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One Page Management: How to Use Information to Achieve Your Goals
     

One Page Management: How to Use Information to Achieve Your Goals

by Riaz, PhD Khadem PhD, Robert Lorber
 

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One Page management helps you implement the principles in The One Minute Manager. Key to success is access to information. But busy managers are drowning in a sea of useless data. One Page Management Teaches a simple screening system that reduces the glut of memos, printouts, and files to three one-page reports, giving managers a

Overview

One Page management helps you implement the principles in The One Minute Manager. Key to success is access to information. But busy managers are drowning in a sea of useless data. One Page Management Teaches a simple screening system that reduces the glut of memos, printouts, and files to three one-page reports, giving managers a complete view of their organization. Achievers become visible, problems are short-circuited, and managers gain control over their own performance. As in the One Minute Manager, the system unfolds in a simple parable: an executive turns around a floundering company with the ingenious help of "the Infoman."

Published in hardcover in 1986 and in paperback in 1989, One Page Management is available nationwide and has been translated into twelve languages. Updated to address today's business concerns, it works for any business - from large corporation to start-up.

Product Details

ISBN-13:
9780688089054
Publisher:
HarperCollins Publishers
Publication date:
04/28/1989
Edition description:
REV
Pages:
157
Product dimensions:
5.47(w) x 8.19(h) x 0.50(d)

Read an Excerpt

Scott had studied Xcorp's financial statements.He knew that the company's profitability was dismal and worsening.Yet he was aware that the financial statements could not tell him the whole story.He suspected there were several factors to blame.To discover the real story behind the numbers, he decided to meet with the chief financial officer (CFO) of the corporation and get his opinion on the problem.

When he arrived at his office, Scott greeted his secretary, Joanne Evens, and asked her to call in the CFO, Joe Rayner.

A few minutes later, a gray-haired gentleman in his sixties walked into Scott's office.

Scott greeted Rayner as the two men sat down."Why do you think Xcorp is in trouble?" asked Scott

"I blame our lackluster performance on your predecessor,' replied Rayner."He expanded too quickly and diversified in too many areas.This forced us to o to the financial markets to raise capital at a time when the cost of money was high and the company's credit standing was deteriorating.

"I think the high cost of financing, along with a lack of expertise in the new areas we were moving into, led us to a situation where we were not competitive in meeting customer needs," stated Rayner.

The CFO's assessment came close to Scott's own view.Yet Scott was uneasy to hear the chief financial officer of the corporation putting the blame for financial problems on a person who was not there to defend his position.He thanked the CFO as he showed him out of his office.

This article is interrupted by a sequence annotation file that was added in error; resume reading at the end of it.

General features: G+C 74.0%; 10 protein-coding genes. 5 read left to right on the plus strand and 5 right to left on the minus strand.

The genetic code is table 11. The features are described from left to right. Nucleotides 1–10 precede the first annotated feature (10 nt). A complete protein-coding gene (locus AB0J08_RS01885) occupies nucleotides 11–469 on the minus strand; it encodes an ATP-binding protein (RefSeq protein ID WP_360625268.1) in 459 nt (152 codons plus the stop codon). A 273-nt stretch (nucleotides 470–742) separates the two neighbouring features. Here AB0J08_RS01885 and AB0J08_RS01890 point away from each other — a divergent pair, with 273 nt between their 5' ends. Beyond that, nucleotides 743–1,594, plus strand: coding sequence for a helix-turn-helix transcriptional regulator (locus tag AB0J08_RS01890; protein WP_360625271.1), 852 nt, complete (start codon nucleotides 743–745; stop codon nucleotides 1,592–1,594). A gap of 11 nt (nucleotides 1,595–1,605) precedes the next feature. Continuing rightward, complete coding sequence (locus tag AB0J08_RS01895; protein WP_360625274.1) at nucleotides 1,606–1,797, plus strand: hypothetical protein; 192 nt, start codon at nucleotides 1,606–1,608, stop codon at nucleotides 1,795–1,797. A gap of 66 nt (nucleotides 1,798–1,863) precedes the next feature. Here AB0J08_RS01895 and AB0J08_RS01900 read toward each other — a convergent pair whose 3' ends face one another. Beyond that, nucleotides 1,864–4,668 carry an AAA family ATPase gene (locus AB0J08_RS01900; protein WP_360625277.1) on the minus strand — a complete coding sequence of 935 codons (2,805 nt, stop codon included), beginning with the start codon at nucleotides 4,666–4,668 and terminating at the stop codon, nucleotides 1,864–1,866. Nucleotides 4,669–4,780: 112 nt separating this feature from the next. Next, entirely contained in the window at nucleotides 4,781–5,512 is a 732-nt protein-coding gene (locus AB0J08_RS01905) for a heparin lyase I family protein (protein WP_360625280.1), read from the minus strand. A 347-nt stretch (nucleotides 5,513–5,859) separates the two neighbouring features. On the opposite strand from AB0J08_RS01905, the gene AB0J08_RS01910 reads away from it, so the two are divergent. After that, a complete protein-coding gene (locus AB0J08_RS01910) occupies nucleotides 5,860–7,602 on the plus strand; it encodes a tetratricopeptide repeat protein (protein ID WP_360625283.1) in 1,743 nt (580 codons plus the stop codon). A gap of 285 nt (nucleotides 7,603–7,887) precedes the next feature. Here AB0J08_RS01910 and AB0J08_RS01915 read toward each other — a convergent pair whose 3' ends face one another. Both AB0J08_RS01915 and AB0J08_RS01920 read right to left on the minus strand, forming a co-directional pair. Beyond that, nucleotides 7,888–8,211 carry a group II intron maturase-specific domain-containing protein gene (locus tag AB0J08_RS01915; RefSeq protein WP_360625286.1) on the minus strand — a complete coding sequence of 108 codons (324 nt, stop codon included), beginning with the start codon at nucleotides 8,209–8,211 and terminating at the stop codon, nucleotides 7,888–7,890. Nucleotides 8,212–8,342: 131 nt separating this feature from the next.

The CFO's assessment may well have been correct, and Scott certainly knew how to begin to handle this type of situation - by zeroing in on profitability by product/service line and eliminating those lines that werenot likely to contribute to the overall corporate bottom line. But he wanted to know more about why Xcorp had expanded into so many new areas, and why so many products were not successful.

Scott told his secretary that he wanted to see the vice president of manufacturing.

Ten minutes later Tom Brown, a middle-aged man, was in the reception area waiting to go into Scott's office.He had been one of the key people on the old management team who was close to Scott's predecessor.

Brown knew that many Xcorp products were not doing well in the market.He also knew that many people were blaming his area.He was nervous and apprehensive as he walked into Scott's office and met the new CEO.He sat quietly waiting for Scott to begin the conversation.

"Tell me," asked the new CEO, "what is the real problem here at Xcorp?"

Brown felt threatened and became tense at the question.

"I inherited a lot of problems when I took over as vice president of manufacturing.Since then our situation has become much better.The real problem is in the sales department.Sales are down and erratic.That causes is to keep adjusting our production schedule on short notice.The sales, men promise delivery without checking with is, and they don't get all the information we need to schedule production until the last minute.With the current situation it is impossible to have meaningful production planningAnd with poor production planning, we can't keep the machines fully occupied.That is why we have excessive downtime."

Scott heard what Brown was saying, but could not understand why the manufacturing and sales departments had not worked together to solve this problem.He thanked Brown as he led him to the door, and then he called in the vice president of sales.

Copyright©1998 by infotrac, Inc.

Meet the Author

Robert Lorber, Ph.D., an internationally renowned expert in performance improvement, is president of The Lorber Kamai Consulting Group. Under his direction, output, quality, safety, and efficiency performance improvement programs have saved millions of dollars for Fortune 500 companies throughout the world.

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